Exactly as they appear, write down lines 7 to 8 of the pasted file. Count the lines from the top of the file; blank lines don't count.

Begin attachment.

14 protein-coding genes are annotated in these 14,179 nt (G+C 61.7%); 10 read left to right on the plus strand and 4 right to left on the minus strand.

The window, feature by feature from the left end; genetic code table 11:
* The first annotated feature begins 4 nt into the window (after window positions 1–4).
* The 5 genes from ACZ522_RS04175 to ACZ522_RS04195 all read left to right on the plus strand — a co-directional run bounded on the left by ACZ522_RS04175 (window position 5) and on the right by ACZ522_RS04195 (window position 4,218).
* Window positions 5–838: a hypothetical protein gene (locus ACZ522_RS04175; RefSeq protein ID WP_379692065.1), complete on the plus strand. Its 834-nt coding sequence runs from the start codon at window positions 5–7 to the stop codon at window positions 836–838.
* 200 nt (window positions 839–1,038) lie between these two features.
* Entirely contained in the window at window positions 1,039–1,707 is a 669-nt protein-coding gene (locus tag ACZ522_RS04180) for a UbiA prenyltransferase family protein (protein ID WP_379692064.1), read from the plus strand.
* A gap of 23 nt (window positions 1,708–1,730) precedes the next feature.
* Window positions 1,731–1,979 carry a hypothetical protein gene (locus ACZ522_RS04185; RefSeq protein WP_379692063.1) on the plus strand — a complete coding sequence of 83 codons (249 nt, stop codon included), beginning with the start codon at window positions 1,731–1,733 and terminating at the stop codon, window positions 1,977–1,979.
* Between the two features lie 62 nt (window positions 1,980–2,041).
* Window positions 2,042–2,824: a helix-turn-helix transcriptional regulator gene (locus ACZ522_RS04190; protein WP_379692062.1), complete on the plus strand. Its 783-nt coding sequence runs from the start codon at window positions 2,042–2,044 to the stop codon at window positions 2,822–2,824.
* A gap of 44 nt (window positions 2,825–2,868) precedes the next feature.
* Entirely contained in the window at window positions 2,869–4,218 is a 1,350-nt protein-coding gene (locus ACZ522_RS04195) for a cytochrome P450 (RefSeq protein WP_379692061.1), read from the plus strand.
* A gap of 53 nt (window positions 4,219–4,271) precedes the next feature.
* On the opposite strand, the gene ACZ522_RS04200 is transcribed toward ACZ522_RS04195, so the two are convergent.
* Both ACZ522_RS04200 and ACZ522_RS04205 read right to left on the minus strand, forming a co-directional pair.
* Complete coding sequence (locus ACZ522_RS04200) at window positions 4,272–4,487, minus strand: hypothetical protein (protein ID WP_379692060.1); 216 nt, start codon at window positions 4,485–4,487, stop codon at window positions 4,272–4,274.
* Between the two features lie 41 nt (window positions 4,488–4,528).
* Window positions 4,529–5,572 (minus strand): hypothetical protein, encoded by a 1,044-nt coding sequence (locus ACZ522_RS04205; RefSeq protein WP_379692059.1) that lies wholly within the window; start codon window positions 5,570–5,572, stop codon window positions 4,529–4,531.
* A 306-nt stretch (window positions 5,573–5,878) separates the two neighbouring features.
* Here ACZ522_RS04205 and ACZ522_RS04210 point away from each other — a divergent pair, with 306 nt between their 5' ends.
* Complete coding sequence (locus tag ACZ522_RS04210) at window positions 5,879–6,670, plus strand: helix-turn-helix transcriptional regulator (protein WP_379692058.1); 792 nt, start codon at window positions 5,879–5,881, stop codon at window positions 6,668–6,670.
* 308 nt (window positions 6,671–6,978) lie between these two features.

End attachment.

* Entirely contained in the window at window positions 1,039–1,707 is a 669-nt protein-coding gene (locus tag ACZ522_RS04180) for a UbiA prenyltransferase family protein (protein ID WP_379692064.1), read from the plus strand.
* A gap of 23 nt (window positions 1,708–1,730) precedes the next feature.